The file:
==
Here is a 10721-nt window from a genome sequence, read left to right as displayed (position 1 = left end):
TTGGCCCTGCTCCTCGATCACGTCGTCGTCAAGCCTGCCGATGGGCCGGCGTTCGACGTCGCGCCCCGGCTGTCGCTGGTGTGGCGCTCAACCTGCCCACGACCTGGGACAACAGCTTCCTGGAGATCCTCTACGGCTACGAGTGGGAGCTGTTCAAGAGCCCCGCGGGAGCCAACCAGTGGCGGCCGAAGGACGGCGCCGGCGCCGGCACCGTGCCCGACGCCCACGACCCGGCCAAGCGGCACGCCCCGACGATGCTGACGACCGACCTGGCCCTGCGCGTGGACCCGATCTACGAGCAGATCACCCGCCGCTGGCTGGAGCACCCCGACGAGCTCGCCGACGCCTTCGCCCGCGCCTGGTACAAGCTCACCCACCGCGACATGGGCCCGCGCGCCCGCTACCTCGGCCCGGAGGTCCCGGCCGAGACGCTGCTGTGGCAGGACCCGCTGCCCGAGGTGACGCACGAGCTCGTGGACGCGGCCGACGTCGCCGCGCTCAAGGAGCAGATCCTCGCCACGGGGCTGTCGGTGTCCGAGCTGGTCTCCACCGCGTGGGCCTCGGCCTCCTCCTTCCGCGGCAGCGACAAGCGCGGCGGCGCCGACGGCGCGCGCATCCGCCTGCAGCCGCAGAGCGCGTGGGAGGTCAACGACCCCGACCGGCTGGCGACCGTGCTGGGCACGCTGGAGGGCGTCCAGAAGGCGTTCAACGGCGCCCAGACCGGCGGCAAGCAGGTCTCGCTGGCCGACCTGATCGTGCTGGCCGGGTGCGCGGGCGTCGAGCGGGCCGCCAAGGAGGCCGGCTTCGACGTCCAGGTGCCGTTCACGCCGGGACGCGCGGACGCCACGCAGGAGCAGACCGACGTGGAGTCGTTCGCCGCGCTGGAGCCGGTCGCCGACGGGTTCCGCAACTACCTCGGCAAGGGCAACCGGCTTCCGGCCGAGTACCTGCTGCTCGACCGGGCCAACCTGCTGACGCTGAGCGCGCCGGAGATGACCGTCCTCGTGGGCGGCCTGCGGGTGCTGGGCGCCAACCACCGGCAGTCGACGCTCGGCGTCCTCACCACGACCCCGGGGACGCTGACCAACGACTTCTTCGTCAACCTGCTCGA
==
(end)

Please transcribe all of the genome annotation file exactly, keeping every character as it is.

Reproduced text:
Here is a 10721-nt window from a genome sequence, read left to right as displayed (position 1 = left end):
TTGGCCCTGCTCCTCGATCACGTCGTCGTCAAGCCTGCCGATGGGCCGGCGTTCGACGTCGCGCCCCGGCTGTCGCTGGTGTGGCGCTCAACCTGCCCACGACCTGGGACAACAGCTTCCTGGAGATCCTCTACGGCTACGAGTGGGAGCTGTTCAAGAGCCCCGCGGGAGCCAACCAGTGGCGGCCGAAGGACGGCGCCGGCGCCGGCACCGTGCCCGACGCCCACGACCCGGCCAAGCGGCACGCCCCGACGATGCTGACGACCGACCTGGCCCTGCGCGTGGACCCGATCTACGAGCAGATCACCCGCCGCTGGCTGGAGCACCCCGACGAGCTCGCCGACGCCTTCGCCCGCGCCTGGTACAAGCTCACCCACCGCGACATGGGCCCGCGCGCCCGCTACCTCGGCCCGGAGGTCCCGGCCGAGACGCTGCTGTGGCAGGACCCGCTGCCCGAGGTGACGCACGAGCTCGTGGACGCGGCCGACGTCGCCGCGCTCAAGGAGCAGATCCTCGCCACGGGGCTGTCGGTGTCCGAGCTGGTCTCCACCGCGTGGGCCTCGGCCTCCTCCTTCCGCGGCAGCGACAAGCGCGGCGGCGCCGACGGCGCGCGCATCCGCCTGCAGCCGCAGAGCGCGTGGGAGGTCAACGACCCCGACCGGCTGGCGACCGTGCTGGGCACGCTGGAGGGCGTCCAGAAGGCGTTCAACGGCGCCCAGACCGGCGGCAAGCAGGTCTCGCTGGCCGACCTGATCGTGCTGGCCGGGTGCGCGGGCGTCGAGCGGGCCGCCAAGGAGGCCGGCTTCGACGTCCAGGTGCCGTTCACGCCGGGACGCGCGGACGCCACGCAGGAGCAGACCGACGTGGAGTCGTTCGCCGCGCTGGAGCCGGTCGCCGACGGGTTCCGCAACTACCTCGGCAAGGGCAACCGGCTTCCGGCCGAGTACCTGCTGCTCGACCGGGCCAACCTGCTGACGCTGAGCGCGCCGGAGATGACCGTCCTCGTGGGCGGCCTGCGGGTGCTGGGCGCCAACCACCGGCAGTCGACGCTCGGCGTCCTCACCACGACCCCGGGGACGCTGACCAACGACTTCTTCGTCAACCTGCTCGA